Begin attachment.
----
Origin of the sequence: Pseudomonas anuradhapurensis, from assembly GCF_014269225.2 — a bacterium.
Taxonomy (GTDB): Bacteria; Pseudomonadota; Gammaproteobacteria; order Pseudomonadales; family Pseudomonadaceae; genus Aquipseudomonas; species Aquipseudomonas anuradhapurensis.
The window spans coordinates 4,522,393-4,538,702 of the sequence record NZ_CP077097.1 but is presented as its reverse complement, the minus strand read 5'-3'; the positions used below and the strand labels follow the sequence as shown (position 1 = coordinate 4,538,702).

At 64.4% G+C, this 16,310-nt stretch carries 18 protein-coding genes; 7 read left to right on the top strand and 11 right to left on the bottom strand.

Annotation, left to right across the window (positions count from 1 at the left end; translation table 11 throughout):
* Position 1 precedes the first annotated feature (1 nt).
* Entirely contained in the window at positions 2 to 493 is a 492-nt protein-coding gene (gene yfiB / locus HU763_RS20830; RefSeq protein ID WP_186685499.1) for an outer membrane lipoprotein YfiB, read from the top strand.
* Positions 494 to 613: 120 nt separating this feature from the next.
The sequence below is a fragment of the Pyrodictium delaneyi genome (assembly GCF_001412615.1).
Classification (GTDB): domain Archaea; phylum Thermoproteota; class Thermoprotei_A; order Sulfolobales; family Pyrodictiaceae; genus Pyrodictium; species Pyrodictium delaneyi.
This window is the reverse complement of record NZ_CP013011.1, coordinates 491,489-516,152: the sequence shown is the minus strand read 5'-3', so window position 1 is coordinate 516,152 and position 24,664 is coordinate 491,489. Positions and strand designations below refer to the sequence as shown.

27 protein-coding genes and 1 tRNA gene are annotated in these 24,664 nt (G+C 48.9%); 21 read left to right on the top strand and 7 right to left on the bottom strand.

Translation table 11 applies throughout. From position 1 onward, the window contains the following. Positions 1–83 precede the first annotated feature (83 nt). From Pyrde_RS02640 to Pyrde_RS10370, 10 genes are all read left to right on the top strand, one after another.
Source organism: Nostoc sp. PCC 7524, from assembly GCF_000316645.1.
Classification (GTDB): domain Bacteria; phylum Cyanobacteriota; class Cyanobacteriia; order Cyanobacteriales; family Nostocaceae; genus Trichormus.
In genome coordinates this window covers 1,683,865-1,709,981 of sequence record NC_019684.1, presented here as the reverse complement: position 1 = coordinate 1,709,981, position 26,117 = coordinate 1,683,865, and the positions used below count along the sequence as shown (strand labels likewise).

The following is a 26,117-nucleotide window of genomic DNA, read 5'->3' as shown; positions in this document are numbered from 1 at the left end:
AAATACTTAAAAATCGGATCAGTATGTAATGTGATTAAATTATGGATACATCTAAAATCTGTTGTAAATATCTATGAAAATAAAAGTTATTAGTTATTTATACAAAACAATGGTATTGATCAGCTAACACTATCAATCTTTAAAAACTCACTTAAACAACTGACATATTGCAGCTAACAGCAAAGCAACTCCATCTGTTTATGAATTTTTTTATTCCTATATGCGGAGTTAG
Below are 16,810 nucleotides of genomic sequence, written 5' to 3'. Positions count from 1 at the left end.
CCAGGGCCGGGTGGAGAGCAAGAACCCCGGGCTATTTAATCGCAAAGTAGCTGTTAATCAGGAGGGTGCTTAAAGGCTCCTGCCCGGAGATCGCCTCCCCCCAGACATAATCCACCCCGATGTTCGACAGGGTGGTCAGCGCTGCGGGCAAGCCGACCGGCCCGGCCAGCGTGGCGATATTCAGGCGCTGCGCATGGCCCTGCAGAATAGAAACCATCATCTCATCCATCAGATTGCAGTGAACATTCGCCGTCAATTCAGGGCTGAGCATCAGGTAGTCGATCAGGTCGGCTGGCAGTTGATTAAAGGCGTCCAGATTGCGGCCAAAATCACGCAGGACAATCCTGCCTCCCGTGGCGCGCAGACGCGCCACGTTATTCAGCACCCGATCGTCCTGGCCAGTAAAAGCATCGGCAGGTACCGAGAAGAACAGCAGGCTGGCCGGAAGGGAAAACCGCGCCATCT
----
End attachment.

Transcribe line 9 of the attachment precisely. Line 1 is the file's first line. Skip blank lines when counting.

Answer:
The sequence below is a fragment of the Pyrodictium delaneyi genome (assembly GCF_001412615.1).